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It has been a few years since my post on ‘Twitter for urologists’ was published in Urology News [1]. Given the continued rise of the platform, I thought it was time to revisit and expand on Twitter’s functionality. In this review, I will attempt to expand your use of Twitter and explain how to make your Twitter time more relevant, and to boost and track your social media influence.

Twitter provides many advantages in the information age. Fundamentally, it allows access to a community who can narrow down the information needed to stay current. It enables individuals to have a voice within their community, whether it is on literature reviews (International Urology Journal Club @iurojc) or as an independent view on national issues such as the UK junior doctors’ strike.

If you are new to using Twitter, please first read my previous guide to using Twitter [1], establish a Twitter profile, and read some guidelines on the safe and appropriate social media use for urologists [2-5]. Since 2013, Twitter has undergone many changes including adding Highlights, a Night Mode, and displaying videos and live feeds. However, the most useful feature is probably Lists.

Lists

Lists are curated groups of Twitter accounts. You can create a list of people by going to the gear icon drop-down menu, or by clicking Lists on your profile page, then click Create List, name the List and provide a description, designate the List as private or public and finally save the List.

Lists provide an easier way to engage a particular group of people and follow a conversation or series of topics e.g. you can create an UK endourology list, pelvic oncology list or just the most active Twitter users lists that you happen to follow. You can also be added to other users’ lists or follow lists already created by other twitter users.

Tweetdeck

Tweetdeck’s tag line is “tweet like a pro”. Tweetdeck [6] allows users to follow and engage across multiple twitter accounts, follow certain hashtags, users or lists. In essence, it is a ‘souped’ up version of the twitter app, and the initial software was so good that Twitter bought the Tweetdeck company. If you run it on a laptop you can display multiple feeds and organise these feeds in whichever way you choose. This can be a great way of seeing the latest developments at a conference by simply following the hashtag of the conference e.g. #BAUS17. Tweetdeck is available as an app on iOS and OSX (App Store), and the Twitter app is available on Windows computers. You can also run Tweetdeck through the web version of the software.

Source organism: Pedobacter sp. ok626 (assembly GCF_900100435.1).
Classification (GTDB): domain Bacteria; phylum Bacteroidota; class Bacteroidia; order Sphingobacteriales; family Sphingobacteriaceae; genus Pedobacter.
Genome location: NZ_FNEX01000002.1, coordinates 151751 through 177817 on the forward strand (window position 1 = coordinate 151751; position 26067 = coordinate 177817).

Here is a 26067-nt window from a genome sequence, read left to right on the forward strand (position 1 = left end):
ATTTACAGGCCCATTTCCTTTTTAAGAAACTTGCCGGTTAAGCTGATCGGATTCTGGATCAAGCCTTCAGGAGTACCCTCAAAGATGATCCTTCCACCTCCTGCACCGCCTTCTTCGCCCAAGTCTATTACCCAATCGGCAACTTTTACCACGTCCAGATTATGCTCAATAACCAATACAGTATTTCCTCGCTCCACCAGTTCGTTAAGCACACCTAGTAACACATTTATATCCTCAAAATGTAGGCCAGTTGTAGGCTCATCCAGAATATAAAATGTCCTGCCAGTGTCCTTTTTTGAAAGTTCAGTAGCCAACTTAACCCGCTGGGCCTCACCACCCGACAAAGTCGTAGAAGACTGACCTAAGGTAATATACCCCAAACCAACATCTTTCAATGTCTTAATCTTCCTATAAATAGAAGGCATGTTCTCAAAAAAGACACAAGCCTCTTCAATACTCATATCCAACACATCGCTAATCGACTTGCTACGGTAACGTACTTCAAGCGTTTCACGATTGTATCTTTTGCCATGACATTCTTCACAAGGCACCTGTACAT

The science of popularity

If your goal is to accrue as many followers as Kim Kardashian (@KimKardashian, 48 Million followers) or Dr Ben Davies (@daviesbj, 3520 followers), there are ways to maximise your exposure on twitter, without resorting to “breaking the internet”.

To increase your influence you can use tools such as Tweriod [7] to work out when most of your followers are active. A social media scheduling app, such as Buffer [8], will then allow you to schedule your posts to the set period when your followers are most active. This allows the optimal period for your tweet to be read and reposted and for your notoriety to prosper in the twittersphere.

Socialrank [9] allows you to find the most influential people within your network, and can give additional information such as the most engaged, most valuable and best followers. Once you have put all of this new information to work, you can track your growing influence using Klout [10]. Your Klout score tracks your social media influence using the amount of engagement with your social media accounts such as Facebook, Instagram, LinkedIn and Twitter.

If all this new found knowledge sounds a bit tortuous, you can just try and make sure to use hashtags when you tweet and reply directly to users e.g. @urolsurg. Following people is a good way to get lots of users to follow you back, especially if you identify yourself within your profile. Additionally, adding images to tweets increases the chances of your tweet being clicked on or reposted.

Get a spare battery

All of this tweeting tends to drain smartphone batteries, and carrying a spare portable battery charger is a useful addition to any conference bag.

Clearly, this is not an exhaustive list of tips, tricks or features. If you have any other suggestions please get in touch using the hashtag #advtwt or tweet me @urolsurg.

 

References and links

1. www.urolsurg.com/information-methods/230/
[accessed 19 September 2016].
2. www.gmc-uk.org/guidance/
ethical_guidance/21186.asp

[accessed 19 September 2016].
3. Murphy DG, Loeb S, Basto MY, et al. Engaging responsibly with social media: the BJUI guidelines. BJU Int 2014;114(1):9-11.
4. Rouprêt M, Morgan TM, Bostrom PJ, et al. European Association of Urology (@Uroweb) recommendations on the appropriate use of social media. Eur Urol 2014;66(4):628-32.
5. Mata DA, Tilak G, Loeb S, Ramasamy R. Curating a Digital Identity: What Urologists Need to Know About Social Media. Urology [Internet]. [accessed 19 September 2016 from
http://www.sciencedirect.com/
science/article/pii/S0090429516303119
.

6. https://tweetdeck.twitter.com/
[accessed 19 September 2016].
7. www.tweriod.com/
[accessed 19 September 2016].
8. https://buffer.com/
[accessed 19 September 2016].
9. https://socialrank.com/
[accessed 19 September 2016].
10. https://klout.com/
[accessed 19 September 2016].

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CONTRIBUTOR
Ivo Dukic

Plymouth Hospitals NHS Trust.

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